Tracking Library for the Web

The story about how I built a Computer Vision library for the web in JavaScript during master's degree.


My first bachelor's degree was in Electrical and Telecommunications Engineering. I enjoyed learning all the math, but I never worked in the area. I started working with software very early, and never stopped until now. After a while, working with real computer scientists, I always felt I was an outsider — perhaps a manifestation of Impostor's syndrome.

So, back in 2012, I decided to apply for an academic Master's program in Computer Science in one of the best Universities in Brazil. I called one friend that was finishing the Master's program at the time and asked: What is the brightest professor at this University? He answered, without hesitation, Silvio de Barros Melo, a Computer Graphics specialist. Promptly, I scheduled a meeting with the professor and presented my proposal.

He was excited by the amount of experience building software for the web I already had at the time, and he mentioned they were trying to solve a tough problem, building a Computer Vision library for the web using Flash with C/C++ bindings. I told him I could build it, and not only that, I could make this in pure JavaScript. I was secretly counting with the Media Capture and Streams — still a draft at the time, to be able to capture frames from the user's camera and process them in a canvas element in real-time.

Example 1 — Face tracking controlling 3D rendering at 44 FPS in the browser
Example 2 — Face detection using Viola Jones in the browser

After a strict selection process, I got accepted into the full-time program. I was working for Liferay as a Software Engineer. I needed to make money to pay my bills and couldn't stop working. I had to do both a full-time academic program and a full-time job. I had long three years ahead of me. Fortunately, I finished the program with honors. After the thesis presentation, one of the board members made the following comment: This thesis is the difference between good and great. I am not sure if this translates well to English, but I was proud of myself when I heard such a compliment.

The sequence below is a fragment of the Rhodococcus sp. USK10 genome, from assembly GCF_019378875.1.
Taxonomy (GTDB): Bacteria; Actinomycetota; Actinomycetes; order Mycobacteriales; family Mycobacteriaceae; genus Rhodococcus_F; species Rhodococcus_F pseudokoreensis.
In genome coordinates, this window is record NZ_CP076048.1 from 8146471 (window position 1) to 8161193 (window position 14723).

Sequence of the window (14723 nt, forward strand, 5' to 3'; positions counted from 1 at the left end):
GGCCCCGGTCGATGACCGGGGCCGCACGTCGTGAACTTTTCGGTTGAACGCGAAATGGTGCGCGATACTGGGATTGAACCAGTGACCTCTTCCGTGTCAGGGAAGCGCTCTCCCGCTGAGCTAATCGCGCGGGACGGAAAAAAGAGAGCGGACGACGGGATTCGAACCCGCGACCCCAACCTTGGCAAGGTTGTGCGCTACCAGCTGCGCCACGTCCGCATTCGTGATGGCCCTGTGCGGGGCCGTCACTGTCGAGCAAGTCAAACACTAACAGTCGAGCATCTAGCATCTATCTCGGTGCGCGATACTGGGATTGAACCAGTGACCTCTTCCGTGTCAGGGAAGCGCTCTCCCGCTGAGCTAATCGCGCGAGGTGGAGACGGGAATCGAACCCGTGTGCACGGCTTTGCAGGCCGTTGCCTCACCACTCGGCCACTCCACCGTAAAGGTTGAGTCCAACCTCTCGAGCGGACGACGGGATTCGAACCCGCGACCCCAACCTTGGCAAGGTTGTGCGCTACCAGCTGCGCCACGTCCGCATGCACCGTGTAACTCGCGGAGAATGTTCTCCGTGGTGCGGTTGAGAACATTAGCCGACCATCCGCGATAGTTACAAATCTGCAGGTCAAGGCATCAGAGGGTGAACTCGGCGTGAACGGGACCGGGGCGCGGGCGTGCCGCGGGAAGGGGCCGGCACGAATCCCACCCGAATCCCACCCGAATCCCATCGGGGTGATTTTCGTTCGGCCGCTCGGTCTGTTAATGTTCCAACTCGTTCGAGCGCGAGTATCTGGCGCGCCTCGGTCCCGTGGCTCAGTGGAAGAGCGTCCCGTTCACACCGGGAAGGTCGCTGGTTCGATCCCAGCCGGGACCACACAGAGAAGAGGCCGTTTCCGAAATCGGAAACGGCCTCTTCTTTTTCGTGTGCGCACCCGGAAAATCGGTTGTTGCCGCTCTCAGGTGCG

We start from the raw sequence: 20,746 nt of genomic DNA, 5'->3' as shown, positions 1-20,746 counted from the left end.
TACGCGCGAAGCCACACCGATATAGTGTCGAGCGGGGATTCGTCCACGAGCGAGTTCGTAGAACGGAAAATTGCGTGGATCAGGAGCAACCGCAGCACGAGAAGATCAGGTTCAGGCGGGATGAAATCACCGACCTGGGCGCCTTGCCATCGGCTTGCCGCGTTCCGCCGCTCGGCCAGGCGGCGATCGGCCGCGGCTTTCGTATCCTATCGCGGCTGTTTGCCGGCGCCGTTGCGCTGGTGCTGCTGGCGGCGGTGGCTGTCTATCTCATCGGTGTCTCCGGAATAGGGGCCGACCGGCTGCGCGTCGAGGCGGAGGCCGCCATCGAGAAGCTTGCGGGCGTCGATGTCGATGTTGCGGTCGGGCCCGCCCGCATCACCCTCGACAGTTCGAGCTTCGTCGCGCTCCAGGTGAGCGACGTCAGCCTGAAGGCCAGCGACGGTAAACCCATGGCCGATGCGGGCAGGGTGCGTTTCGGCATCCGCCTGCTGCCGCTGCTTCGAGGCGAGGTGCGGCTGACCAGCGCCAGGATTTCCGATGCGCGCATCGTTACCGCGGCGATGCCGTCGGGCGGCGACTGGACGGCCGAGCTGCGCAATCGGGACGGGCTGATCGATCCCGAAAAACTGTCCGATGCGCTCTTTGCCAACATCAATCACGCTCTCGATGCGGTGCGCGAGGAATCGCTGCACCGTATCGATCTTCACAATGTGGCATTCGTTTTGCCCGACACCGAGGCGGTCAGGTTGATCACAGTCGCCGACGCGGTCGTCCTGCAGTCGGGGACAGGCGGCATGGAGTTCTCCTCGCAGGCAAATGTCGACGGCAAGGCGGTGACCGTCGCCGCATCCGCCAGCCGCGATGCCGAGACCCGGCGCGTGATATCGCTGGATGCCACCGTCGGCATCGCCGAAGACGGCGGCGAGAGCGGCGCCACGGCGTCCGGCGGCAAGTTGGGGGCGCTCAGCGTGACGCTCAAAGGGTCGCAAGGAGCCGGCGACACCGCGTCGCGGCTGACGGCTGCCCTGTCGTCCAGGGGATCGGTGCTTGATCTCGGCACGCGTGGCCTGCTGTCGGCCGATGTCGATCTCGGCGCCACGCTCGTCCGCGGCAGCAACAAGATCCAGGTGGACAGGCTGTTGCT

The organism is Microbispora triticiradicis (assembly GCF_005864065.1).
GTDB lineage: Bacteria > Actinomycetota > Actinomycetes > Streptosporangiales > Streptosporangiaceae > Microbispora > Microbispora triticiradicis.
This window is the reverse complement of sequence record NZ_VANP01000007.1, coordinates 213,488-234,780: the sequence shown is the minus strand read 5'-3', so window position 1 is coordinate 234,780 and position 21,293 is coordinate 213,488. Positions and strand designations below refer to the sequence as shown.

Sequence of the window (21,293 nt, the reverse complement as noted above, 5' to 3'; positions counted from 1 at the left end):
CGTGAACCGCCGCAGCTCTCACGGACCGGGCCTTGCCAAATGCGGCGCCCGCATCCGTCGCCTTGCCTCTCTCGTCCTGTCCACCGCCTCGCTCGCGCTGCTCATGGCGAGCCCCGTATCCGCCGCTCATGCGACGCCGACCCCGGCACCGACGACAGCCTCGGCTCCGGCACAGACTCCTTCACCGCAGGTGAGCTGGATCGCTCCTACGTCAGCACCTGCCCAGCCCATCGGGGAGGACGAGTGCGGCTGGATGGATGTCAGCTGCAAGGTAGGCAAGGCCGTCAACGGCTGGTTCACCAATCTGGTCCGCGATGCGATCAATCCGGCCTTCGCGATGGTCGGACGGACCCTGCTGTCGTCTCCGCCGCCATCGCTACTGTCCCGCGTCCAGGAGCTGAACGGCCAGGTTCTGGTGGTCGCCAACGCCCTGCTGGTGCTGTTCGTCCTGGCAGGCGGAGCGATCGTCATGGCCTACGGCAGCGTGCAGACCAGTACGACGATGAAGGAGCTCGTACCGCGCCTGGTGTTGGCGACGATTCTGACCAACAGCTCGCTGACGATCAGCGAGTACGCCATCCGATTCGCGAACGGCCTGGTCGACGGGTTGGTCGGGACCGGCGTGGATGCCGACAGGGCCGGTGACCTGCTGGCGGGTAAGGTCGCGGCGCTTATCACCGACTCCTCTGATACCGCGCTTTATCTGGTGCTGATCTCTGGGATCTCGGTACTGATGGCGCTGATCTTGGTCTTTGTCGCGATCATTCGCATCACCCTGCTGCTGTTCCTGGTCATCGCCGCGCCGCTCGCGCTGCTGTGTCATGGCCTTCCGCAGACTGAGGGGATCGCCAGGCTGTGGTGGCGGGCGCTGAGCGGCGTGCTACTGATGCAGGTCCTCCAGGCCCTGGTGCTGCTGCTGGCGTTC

Eduardo Lundgren, Alex Barros, Silvio de Barros Melo, Veronica Teichrieb, João Marcelo, after thesis presentation — August 2013

The work resulted in a JavaScript library called tracking.js. I no longer actively maintain it, though it got its popularity, 8,300 stars at GitHub, and around 140,000 results at google. In this post, I am publishing the final thesis as a PDF embedded iframe, so then people can use it as a reference.

Screenshot of
Tracking.js presentation tools — August 2013

The JavaScript implementation is open-source and available on GitHub, see the links below for the implementation of the different algorithms.

If you are interested in how I built this library, take a look at the thesis down below or download it here, it explains all the details.

“In this disseratation, I have designed and implemented a tracking library for the web that brings different Computer Vision (CV) algorithms and techniques into the browser environment without requiring third-party plugins installation. By using new HTML5 specifications, it enables users to do real-time color tracking, face detection, and much more — all that with a lightweight core (~7 KB) and intuitive interface. It provides a common infrastructure to develop applications and to accelerate the use of CV techniques on the web in commercial products. The library involves the of different CV algorithms and technologies into the browser environment. Between the several methods available, some algorithms can be used for various applications, such as, detect faces, identify objects and colors, and track moving objects.”